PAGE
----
Web Usability

Despite the growing attention given to web usability, little is understood as to what web design features contribute to web user's attitude, a major component of the usability of a website (Teo et al. 2003)
Website usability is concerned with how easy and intuitive it is for individuals to learn to use and interact with a website. It is a measure of the quality of a website's presence, as perceived by users. The usability of a website is important because high usability is associated with a positive attitude towards the website and results in higher online transactions. Poorly designed websites with low usability on the other hand lead to negative financial impacts. Existing approaches to website usability include measurement and tracking of parameters such as response time and task completion time and software engineering approaches that specify general usability guidelines and common practices during software development(Tarafdar & Zhang 2005)
Website quality has a direct positive impact on customer satisfaction and customer satisfaction has a direct positive impact on purchase intentions. While the influence of website quality on purchase intentions exists, customer satisfaction does significantly mediate this effect(Bai, Law & Wen 2008)
The trust of a user increases when a user perceives that the system is usable and results to a consequent increase in the degree of website loyalty. In the same way greater usability has a positive influence on user satisfaction and this also generates website loyalty. A user's trust is partially dependent on the degree of consumer website satisfaction(Flavi??n, Guinal??u & Gurrea 2006)

Variations in the cognitive style of web designers as reflected in the web content they design may create cultural biases that can be detected at the level of web design and can be measured in the degree of efficiency and comfort with which cross-cultural users engage in online content. Websites created by designers from cultures other than those of the users would cause those users more difficulty in finding information, reading text, navigating and therefore will produce an overall sense of uneasiness with the usability and aesthetic aspects of the site. However difficulties experienced by the users would not be assigned to the potentially low quality of the site's design but rather to the cultural cognitive style employed by the designer. Cognitive differences at design level exist in the form of cultural styles that are perceptible to users.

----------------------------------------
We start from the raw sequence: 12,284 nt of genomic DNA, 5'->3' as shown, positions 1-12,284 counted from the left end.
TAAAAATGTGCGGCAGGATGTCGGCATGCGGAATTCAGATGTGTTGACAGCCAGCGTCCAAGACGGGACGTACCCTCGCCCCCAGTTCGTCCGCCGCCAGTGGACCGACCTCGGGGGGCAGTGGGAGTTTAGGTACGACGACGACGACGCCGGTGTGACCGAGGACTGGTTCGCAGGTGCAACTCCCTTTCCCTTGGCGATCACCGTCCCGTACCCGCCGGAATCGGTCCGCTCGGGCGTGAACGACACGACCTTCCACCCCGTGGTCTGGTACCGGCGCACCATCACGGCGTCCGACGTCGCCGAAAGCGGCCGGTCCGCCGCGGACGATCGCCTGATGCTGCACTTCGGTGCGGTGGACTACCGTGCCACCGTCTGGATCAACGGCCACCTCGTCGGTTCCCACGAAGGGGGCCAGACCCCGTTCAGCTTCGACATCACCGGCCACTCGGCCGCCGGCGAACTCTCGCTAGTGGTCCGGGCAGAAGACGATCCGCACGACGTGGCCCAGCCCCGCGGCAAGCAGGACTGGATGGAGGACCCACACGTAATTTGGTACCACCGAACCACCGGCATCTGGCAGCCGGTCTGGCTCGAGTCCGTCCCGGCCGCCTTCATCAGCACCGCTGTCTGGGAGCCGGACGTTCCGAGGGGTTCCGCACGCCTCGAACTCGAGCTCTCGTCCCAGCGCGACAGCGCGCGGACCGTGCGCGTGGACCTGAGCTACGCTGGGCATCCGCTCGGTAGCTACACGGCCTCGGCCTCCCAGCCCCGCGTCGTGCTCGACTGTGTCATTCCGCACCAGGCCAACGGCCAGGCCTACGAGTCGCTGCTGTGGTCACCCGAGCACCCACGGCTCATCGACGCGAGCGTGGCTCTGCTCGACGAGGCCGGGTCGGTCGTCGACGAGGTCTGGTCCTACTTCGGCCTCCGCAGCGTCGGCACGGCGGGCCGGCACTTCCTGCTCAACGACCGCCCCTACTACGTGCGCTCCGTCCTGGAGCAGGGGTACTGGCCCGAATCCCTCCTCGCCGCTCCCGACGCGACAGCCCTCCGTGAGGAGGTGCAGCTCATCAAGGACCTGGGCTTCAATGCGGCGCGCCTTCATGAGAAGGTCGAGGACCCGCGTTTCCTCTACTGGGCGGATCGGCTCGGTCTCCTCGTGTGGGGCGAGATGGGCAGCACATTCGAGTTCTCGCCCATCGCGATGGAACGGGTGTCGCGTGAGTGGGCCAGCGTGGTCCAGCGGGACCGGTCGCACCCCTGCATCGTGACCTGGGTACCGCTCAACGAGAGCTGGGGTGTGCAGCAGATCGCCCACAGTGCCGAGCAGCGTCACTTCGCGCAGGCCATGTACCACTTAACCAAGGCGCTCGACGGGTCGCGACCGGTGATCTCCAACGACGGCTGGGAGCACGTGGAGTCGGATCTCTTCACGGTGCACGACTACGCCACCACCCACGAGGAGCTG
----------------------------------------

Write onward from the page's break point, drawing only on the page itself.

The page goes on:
As web development continues to proliferate and users becoming increasingly dependent on effective online communication, researchers should move away from homogenous design models and routine time-on-task usability testing and device test models that can account for cultural cognition and the influence of cultural context on the cognitive style of web site designers. Web technology developers should increasingly take into account the complexity of the cognitive apparatus that intersects with cultural dimensions, including human-like responses that users often seek when engaging interactive systems.(Faiola & Matei 2005)
REFERENCES
BAI, B., R. LAW and I. WEN 2008. The impact of website quality on customer satisfaction and purchase intentions: Evidence from Chinese online visitors. International Journal of Hospitality Management. 27(3),pp.391'402.
FAIOLA, A. and S.A. MATEI 2005. Cultural Cognitive Style and Web Design: Beyond a Behavioral Inquiry into Computer-Mediated Communication. Journal of Computer-Mediated Communication. 11(1),pp.375'394.
FLAVI??N, C., M. GUINAL??U and R. GURREA 2006. The role played by perceived usability, satisfaction and consumer trust on website loyalty. Information & Management. 43(1),pp.1'14.
TARAFDAR, M. and J. ('Jennifer') ZHANG 2005. Analyzing the Influence of Web Site Design Parameters on Web Site Usability: Information Resources Management Journal. 18(4),pp.62'80.
TEO, H.-H. et al. 2003. An empirical study of the effects of interactivity on web user attitude. International Journal of Human-Computer Studies. 58(3),pp.281'305.

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